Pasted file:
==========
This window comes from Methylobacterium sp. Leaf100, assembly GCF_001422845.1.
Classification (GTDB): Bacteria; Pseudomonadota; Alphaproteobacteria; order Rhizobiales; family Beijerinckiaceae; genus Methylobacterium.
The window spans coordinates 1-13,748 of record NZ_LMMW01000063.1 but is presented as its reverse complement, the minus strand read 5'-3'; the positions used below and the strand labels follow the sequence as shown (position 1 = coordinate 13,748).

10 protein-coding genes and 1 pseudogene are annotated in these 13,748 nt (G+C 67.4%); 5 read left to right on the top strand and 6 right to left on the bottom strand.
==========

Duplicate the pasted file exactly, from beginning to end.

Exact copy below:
This window comes from Methylobacterium sp. Leaf100, assembly GCF_001422845.1.
Classification (GTDB): Bacteria; Pseudomonadota; Alphaproteobacteria; order Rhizobiales; family Beijerinckiaceae; genus Methylobacterium.
The window spans coordinates 1-13,748 of record NZ_LMMW01000063.1 but is presented as its reverse complement, the minus strand read 5'-3'; the positions used below and the strand labels follow the sequence as shown (position 1 = coordinate 13,748).

10 protein-coding genes and 1 pseudogene are annotated in these 13,748 nt (G+C 67.4%); 5 read left to right on the top strand and 6 right to left on the bottom strand.